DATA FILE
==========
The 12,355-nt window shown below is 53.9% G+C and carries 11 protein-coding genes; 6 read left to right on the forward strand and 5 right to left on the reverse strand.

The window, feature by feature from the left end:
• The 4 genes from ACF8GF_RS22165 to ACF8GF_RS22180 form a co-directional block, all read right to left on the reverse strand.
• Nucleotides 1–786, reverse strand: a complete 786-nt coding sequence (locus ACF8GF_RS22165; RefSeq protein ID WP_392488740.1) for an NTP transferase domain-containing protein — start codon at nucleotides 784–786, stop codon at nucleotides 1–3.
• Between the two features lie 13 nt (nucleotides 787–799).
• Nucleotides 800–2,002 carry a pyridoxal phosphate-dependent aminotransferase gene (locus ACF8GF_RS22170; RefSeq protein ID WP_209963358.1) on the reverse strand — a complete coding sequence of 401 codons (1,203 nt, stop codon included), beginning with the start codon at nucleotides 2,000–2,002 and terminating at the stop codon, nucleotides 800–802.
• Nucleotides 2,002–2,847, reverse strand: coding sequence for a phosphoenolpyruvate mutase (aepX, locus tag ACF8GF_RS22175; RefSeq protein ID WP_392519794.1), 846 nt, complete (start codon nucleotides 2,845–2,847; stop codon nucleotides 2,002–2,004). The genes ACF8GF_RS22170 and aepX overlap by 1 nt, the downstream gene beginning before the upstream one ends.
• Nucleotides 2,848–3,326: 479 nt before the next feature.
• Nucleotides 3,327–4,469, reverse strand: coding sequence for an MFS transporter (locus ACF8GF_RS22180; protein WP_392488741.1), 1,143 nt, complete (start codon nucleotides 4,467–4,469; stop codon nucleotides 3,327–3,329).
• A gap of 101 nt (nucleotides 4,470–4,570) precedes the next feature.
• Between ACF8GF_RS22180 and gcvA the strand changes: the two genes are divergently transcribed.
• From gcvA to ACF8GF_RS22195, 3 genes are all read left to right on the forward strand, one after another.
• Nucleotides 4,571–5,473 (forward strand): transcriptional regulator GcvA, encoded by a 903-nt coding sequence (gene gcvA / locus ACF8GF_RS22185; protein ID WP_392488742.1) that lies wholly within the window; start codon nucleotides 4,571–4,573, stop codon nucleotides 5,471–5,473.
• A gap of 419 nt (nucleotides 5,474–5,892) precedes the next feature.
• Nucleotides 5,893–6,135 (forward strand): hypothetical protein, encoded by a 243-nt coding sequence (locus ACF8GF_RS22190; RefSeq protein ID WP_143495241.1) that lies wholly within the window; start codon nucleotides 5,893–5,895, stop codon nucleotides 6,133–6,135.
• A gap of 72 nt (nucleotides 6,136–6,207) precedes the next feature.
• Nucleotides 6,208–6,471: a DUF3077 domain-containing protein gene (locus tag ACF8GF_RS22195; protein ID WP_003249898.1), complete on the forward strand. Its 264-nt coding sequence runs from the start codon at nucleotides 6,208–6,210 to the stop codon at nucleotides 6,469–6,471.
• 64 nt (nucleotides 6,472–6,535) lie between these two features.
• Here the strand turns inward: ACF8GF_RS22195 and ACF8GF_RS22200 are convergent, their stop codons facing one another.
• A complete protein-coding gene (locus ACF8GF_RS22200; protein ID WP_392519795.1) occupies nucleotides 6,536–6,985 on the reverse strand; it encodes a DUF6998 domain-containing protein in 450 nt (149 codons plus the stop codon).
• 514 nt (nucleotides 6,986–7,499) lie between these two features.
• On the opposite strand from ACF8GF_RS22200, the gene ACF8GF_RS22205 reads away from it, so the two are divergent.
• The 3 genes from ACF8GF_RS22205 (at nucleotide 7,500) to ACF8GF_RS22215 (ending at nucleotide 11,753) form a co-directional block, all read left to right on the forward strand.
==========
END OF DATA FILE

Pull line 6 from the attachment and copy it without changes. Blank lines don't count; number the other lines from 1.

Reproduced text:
• Nucleotides 800–2,002 carry a pyridoxal phosphate-dependent aminotransferase gene (locus ACF8GF_RS22170; RefSeq protein ID WP_209963358.1) on the reverse strand — a complete coding sequence of 401 codons (1,203 nt, stop codon included), beginning with the start codon at nucleotides 2,000–2,002 and terminating at the stop codon, nucleotides 800–802.